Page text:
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September 25, 2018

The last time I addressed flashbacks (as in backstory) in detail was in 2011, around the time I first started this web site on writing advice. I bring it back up (though I’ve mentioned it within the subject matter of other articles) because of a book I just read.

I’m going to take parts of the original 2011 article and integrate them into my latest thoughts.


First off, what are flashbacks? Flashbacks are a way of jumping to the past to bring relevant information into the present. They’re great tools for giving the reader background on why things are happening in the present. They set the scene, justify why certain things happen, and give relevant what, where, when, why, and how information. Examples are prologues, or, when a character recalls something from their past.

I just finished another book that relied heavily on flashbacks, which bogged down the story. Not only that, but some of these flashbacks severely violated point of view. In other words, they weren’t told by any of the current point of view characters. The way they integrated into the story, none of the characters could possibly know the actions, yet they did.


There’s nothing wrong with a flashback. Backstory (another word for it) is a great way to give the reader relevant information. However, it’s best to do it in small doses, and in a way that doesn’t bring the action to a screeching halt.


Prologues are the epitome of backstory. They’re background, something that’s taken place in the past to set up the present story. Some grand poohbahs in the publishing world have decided that most people don’t read prologues. I have my doubts about that, especially given the popularity of certain genres where the prologue is standard fare.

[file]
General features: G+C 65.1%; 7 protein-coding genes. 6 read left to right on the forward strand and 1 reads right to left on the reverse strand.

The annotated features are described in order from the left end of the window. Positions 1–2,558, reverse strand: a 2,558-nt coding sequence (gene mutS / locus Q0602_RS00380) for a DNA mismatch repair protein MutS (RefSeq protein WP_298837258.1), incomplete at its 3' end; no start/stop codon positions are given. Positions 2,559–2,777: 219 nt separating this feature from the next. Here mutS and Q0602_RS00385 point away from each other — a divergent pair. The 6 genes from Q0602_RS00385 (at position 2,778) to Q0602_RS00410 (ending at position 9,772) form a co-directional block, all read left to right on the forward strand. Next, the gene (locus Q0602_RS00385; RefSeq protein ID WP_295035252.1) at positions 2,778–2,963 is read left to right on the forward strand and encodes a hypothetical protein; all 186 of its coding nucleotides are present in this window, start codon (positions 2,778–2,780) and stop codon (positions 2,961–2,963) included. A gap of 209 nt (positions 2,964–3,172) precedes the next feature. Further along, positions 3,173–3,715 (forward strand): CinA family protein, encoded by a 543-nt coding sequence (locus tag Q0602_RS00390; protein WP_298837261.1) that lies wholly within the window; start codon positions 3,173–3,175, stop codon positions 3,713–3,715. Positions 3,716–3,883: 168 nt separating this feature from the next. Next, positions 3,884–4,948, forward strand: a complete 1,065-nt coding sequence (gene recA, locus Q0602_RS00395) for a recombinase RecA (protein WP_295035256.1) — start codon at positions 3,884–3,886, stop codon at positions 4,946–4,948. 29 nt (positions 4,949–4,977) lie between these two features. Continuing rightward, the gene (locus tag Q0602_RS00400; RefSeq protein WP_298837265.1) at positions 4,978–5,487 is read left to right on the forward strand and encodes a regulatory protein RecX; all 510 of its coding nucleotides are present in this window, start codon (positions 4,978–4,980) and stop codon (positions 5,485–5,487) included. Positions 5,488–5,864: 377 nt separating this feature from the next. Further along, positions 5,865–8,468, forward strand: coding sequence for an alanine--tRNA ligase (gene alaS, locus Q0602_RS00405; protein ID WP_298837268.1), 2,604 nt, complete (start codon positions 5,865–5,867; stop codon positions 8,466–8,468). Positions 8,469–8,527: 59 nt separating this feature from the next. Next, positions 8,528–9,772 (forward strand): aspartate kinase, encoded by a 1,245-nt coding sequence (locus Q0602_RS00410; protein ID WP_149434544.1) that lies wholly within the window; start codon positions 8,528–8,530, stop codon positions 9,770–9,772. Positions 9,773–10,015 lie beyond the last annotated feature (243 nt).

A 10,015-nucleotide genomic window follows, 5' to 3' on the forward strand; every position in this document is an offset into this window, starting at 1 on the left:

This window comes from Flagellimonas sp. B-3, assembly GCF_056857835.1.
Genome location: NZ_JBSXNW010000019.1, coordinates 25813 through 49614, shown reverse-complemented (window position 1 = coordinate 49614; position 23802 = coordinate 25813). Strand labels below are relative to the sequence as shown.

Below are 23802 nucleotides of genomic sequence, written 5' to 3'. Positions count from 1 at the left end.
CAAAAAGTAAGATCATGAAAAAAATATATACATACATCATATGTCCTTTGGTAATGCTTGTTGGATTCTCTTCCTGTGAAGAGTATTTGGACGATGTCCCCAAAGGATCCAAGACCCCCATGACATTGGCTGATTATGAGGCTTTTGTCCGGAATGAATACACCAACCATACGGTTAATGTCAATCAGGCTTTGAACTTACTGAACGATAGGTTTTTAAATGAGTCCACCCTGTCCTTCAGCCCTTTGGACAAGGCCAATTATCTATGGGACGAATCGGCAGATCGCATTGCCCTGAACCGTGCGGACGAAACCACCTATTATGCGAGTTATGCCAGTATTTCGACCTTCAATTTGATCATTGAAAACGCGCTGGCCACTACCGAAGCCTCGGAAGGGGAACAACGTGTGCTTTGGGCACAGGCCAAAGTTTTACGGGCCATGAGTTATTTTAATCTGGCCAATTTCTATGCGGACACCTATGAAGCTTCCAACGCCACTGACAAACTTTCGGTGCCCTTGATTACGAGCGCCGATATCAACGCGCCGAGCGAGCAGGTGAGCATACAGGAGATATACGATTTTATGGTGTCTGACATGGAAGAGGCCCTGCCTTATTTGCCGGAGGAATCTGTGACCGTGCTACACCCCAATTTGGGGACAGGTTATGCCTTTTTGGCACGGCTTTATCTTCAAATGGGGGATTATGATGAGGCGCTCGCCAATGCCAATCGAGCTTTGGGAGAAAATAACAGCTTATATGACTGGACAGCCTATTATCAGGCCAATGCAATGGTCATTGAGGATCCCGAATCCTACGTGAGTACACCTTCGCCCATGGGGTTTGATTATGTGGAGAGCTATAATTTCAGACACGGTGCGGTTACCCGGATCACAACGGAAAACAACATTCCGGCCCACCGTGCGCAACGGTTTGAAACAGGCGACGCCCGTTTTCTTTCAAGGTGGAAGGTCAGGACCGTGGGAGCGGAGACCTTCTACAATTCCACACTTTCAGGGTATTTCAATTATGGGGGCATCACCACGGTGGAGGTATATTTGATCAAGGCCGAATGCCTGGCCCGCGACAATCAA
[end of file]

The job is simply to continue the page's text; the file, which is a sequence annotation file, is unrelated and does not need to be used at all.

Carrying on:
On the other hand, why not just make the prologue chapter one, with a caveat? Title it Chapter One – Subtitle – Such-and-such a date in the past?

Then have Chapter Two – Subtitle – Present day, then drop the subtitles?

Problem solved.

Your backstory is now part of the timeline, in sequence, so there’s no issue. You aren’t halfway through the story, have to jerk the reader out of the present, and take them into the past.


It’s okay to have the character reminisce, or recall something relevant to the story. The key is to maintain story momentum.

How to do that?

Keep the flashbacks short!

That means you – Mister, Miss, or Missus long-on-the-blabber story telling! Cut to the chase and get to the point. Give the reader the down and dirty in a few paragraphs. Don’t bring the action to a screeching halt by inserting half, or a full chapter or three to explain why your character hated their mother. Geez, sneak it in with a little bit here and there as you go along.

Small doses keeps the action flowing.


First, the story I just read was about half flashback. There was a little action, then a LOT of flashback. Like I said above, especially toward the end of the story, the author violated point of view when the flashbacks shifted to characters that weren’t even in the story.

In another story, the prologue was fifty-seven pages.

In my own case, I used to write prologues to every story. I’ve since changed them to chapter 1 with a sub-title. I never had many flashbacks within the stories, just small snippets, especially after reading so many bad flashbacks in other books!


Don’t torture your readers with unnecessary drivel. Let them use their own imaginations. A lot of the time, those flashbacks end up being irrelevant, anyway. Sounds cruel, but from my own reading experience, I never saw that much justification in a lot of them. Motivation? Meh.

On the other hand, why is the bad guy bad? That’s a good reason for a flashback, right?

Well…maybe an asshole is just an asshole. Ever thought of that?

How about replacing the why of the bad guy being bad with more action from the good guy chasing the bad guy? Then give a condensed version of why the bad guy is bad. That should be a lot more fun.

Happy writing!

2 Comments leave one →
  1. September 26, 2018 3:17 am

    Great advice. A lot of the most interesting stuff is what is not said!

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